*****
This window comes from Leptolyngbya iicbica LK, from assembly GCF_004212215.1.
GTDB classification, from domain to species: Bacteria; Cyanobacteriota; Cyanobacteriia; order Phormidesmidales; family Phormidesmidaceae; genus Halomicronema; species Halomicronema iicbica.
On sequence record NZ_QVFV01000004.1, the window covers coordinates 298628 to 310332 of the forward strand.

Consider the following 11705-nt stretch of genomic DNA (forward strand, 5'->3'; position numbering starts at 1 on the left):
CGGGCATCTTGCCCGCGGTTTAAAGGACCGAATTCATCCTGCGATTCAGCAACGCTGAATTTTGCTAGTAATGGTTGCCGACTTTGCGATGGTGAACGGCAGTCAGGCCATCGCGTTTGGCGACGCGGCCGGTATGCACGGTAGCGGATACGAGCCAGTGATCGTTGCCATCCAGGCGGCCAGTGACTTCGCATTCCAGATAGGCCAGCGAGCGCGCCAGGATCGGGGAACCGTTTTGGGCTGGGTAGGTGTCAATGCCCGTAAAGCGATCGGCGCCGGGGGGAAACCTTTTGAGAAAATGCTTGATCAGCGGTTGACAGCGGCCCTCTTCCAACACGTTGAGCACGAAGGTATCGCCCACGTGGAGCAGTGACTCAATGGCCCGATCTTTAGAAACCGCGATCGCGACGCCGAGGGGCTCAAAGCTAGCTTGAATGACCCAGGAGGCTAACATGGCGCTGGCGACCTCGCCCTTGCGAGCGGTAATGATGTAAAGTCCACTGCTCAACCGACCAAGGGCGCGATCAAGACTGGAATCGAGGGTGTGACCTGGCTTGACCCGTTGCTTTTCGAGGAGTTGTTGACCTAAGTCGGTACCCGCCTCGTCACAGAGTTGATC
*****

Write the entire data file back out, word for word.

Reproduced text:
This window comes from Leptolyngbya iicbica LK, from assembly GCF_004212215.1.
GTDB classification, from domain to species: Bacteria; Cyanobacteriota; Cyanobacteriia; order Phormidesmidales; family Phormidesmidaceae; genus Halomicronema; species Halomicronema iicbica.
On sequence record NZ_QVFV01000004.1, the window covers coordinates 298628 to 310332 of the forward strand.

Consider the following 11705-nt stretch of genomic DNA (forward strand, 5'->3'; position numbering starts at 1 on the left):
CGGGCATCTTGCCCGCGGTTTAAAGGACCGAATTCATCCTGCGATTCAGCAACGCTGAATTTTGCTAGTAATGGTTGCCGACTTTGCGATGGTGAACGGCAGTCAGGCCATCGCGTTTGGCGACGCGGCCGGTATGCACGGTAGCGGATACGAGCCAGTGATCGTTGCCATCCAGGCGGCCAGTGACTTCGCATTCCAGATAGGCCAGCGAGCGCGCCAGGATCGGGGAACCGTTTTGGGCTGGGTAGGTGTCAATGCCCGTAAAGCGATCGGCGCCGGGGGGAAACCTTTTGAGAAAATGCTTGATCAGCGGTTGACAGCGGCCCTCTTCCAACACGTTGAGCACGAAGGTATCGCCCACGTGGAGCAGTGACTCAATGGCCCGATCTTTAGAAACCGCGATCGCGACGCCGAGGGGCTCAAAGCTAGCTTGAATGACCCAGGAGGCTAACATGGCGCTGGCGACCTCGCCCTTGCGAGCGGTAATGATGTAAAGTCCACTGCTCAACCGACCAAGGGCGCGATCAAGACTGGAATCGAGGGTGTGACCTGGCTTGACCCGTTGCTTTTCGAGGAGTTGTTGACCTAAGTCGGTACCCGCCTCGTCACAGAGTTGATC